San Diego Law Review
This Article argues for a broad conception of copyright's fair use doctrine. Economic reliance on property rules has led some to argue that fair use should be limited to cases where market failures do not permit licensing transactions. Otherwise, allocation of rights should be left to the market. This article takes the position that differences between real property and intellectual property undercut the application of the tragedy of the commons to the fair use setting. While real property is a limited resource, intellectual property is not. The same parcel of land may not support an unlimited number of grazing sheep. But making one more copy of a book does not destroy other copies (although it may reduce their market value). The ideas in the book, indeed, may gain value from use, refinement, and propagation. Thus, the same public good nature of works of authorship that justifies intellectual property also differentiates it from real property. Moreover, the boundaries in copyright are far more uncertain than those around a parcel of land. Copyright demarcates protected subject matter with elusive distinctions - originality, abstraction, and functionality. Part II further addresses the theoretical underpinning of the transaction cost approach, the idea that copyright should be maximally privatized. Under that view, concentrating control in the hands of the author by constricting fair use would most efficiently exploit the resource. But this view overlooks factors that can prevent copyright holders from permitting many uses. First, transaction costs are not the only obstacle to licensing valuable uses. Issues of status, risk aversion, and other obstacles to negotiations could obstruct licensing of many productive uses. Second, increases in electronic commerce and communications will lower some types of transaction costs, but many components are likely to remain unaffected. Accordingly, the Internet will not yield the frictionless marketplace postulated by the transaction cost view. Reducing the scope of fair use could create deadweight loss to productive uses. Part III discusses an alternative, the balancing view of fair use, which relies on a different view of the property created by copyright. The transaction cost view conceptualizes intellectual property as a single resource that can be split up in pieces and identified with the copies of the work. But the rights under copyright are not coextensive with the physical copies. Others remain free to copy the ideas expressed in a copyrighted work, the functional aspects of the work, and the facts from the work. Fair use has served as a device to ensure that the copyright owner's control over the expressive aspects of her work do not extend to the noncopyrightable aspects. Part IV compares the transaction cost view and the balancing view of fair use in the context of a number of live issues: whether a temporary copy in a computer's memory infringes copyright, how much legal protection should be afforded copy protection technology, how broad the exclusive right to make derivative works should be, whether one could archive the World Wide Web, and the application of fair use to photocopying and other means of reducing the costs of disseminating copies. This Article will conclude that, although the transaction cost approach might simplify fair use analysis, it would do so by undercutting certain core limitations on copyright. Rather than shrinking away in the digital age, fair use should continue to be a means to implement the balances struck by copyright law.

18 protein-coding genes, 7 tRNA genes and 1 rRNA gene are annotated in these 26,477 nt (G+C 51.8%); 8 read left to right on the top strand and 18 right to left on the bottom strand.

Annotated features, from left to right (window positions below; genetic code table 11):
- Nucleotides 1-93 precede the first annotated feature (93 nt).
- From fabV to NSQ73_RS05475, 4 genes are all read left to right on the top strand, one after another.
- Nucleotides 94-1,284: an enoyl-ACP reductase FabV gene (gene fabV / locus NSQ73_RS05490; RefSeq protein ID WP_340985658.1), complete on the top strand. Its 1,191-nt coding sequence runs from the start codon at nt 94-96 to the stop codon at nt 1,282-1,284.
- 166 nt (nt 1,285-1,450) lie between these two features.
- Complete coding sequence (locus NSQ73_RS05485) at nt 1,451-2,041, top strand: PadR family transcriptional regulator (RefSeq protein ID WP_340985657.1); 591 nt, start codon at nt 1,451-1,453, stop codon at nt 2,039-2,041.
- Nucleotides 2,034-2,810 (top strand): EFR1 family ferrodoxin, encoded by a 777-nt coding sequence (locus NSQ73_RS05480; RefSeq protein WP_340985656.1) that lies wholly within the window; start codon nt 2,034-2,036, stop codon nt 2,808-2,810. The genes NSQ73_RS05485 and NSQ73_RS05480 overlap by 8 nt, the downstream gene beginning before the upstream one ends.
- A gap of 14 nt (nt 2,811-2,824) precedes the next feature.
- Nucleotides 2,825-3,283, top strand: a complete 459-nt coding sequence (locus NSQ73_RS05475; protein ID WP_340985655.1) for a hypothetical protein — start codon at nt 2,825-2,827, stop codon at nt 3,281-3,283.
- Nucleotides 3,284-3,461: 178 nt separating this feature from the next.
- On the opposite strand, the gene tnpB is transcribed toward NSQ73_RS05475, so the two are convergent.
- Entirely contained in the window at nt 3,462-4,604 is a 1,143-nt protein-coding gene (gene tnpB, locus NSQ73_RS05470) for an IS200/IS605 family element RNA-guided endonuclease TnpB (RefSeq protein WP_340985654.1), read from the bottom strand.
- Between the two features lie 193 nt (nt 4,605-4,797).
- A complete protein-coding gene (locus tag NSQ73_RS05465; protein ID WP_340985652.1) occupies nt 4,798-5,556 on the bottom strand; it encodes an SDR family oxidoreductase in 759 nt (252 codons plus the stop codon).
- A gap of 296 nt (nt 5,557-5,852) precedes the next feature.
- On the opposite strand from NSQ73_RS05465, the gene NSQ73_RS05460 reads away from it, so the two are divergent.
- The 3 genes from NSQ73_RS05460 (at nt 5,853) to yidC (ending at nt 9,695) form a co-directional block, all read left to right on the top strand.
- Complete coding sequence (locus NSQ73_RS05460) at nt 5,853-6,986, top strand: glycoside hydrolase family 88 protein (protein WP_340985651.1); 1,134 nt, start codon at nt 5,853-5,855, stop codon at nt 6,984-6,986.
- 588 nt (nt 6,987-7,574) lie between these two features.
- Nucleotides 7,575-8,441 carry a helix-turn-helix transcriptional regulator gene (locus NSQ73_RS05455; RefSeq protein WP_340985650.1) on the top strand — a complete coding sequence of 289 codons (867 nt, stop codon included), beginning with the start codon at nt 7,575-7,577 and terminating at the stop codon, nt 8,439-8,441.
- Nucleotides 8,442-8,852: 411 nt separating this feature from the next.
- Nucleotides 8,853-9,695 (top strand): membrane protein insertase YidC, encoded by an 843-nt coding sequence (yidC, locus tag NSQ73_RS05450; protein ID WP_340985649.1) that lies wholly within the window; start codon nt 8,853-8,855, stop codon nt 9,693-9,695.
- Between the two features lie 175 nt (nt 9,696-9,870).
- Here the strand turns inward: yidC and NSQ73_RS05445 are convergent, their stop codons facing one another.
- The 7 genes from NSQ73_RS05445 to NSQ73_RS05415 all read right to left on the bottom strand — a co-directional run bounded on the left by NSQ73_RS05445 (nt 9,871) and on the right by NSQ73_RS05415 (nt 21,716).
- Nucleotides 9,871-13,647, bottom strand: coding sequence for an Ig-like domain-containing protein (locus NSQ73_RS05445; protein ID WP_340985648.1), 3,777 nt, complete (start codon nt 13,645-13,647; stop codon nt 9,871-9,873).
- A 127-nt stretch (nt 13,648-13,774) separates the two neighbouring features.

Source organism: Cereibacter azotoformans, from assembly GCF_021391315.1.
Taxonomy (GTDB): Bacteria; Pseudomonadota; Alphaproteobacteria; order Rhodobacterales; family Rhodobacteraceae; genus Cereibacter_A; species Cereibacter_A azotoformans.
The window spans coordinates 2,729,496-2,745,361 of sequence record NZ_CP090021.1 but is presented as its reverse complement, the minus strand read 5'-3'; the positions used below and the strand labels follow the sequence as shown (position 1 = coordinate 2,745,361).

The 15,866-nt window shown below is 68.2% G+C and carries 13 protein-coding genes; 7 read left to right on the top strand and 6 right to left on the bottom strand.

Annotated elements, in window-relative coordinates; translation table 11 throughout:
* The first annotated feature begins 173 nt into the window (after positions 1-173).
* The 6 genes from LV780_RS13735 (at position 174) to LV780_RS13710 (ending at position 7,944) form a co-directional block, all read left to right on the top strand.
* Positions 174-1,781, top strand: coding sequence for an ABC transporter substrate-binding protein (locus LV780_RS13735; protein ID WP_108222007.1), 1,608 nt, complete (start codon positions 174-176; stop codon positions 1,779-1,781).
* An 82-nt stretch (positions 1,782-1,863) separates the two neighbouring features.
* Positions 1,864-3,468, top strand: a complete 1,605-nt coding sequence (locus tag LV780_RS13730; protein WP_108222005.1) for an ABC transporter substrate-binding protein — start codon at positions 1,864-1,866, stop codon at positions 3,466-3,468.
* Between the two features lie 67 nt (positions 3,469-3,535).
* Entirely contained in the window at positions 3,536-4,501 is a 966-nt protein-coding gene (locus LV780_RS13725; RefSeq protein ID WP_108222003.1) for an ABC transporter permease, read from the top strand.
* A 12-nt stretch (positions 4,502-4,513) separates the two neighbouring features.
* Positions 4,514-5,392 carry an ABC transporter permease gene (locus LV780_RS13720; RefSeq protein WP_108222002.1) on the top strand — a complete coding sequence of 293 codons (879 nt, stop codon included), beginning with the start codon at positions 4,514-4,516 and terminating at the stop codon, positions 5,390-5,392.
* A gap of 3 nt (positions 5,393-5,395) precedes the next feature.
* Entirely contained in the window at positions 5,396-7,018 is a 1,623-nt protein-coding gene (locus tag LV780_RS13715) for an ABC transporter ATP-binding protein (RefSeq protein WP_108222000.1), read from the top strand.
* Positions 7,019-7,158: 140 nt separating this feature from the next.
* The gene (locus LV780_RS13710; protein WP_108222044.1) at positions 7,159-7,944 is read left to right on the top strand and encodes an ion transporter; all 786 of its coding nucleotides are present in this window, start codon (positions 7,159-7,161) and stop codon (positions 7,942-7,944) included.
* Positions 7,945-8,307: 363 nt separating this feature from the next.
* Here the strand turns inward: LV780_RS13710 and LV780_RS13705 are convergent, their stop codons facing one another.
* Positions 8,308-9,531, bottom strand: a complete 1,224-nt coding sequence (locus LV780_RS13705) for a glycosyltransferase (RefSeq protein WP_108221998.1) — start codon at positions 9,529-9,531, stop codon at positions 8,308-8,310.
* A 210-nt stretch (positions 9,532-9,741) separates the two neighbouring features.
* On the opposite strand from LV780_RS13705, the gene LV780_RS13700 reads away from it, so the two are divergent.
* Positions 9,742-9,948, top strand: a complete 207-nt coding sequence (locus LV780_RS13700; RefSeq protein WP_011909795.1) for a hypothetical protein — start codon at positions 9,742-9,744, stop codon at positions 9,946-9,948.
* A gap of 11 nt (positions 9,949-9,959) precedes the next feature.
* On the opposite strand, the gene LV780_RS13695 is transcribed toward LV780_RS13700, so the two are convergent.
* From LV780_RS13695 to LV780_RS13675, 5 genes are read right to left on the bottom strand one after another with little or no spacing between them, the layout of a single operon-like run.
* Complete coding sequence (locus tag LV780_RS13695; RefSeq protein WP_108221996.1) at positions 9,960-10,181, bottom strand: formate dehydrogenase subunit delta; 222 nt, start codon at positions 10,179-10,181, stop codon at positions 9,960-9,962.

35 SAN DIEGO L. REV. 61 (1998)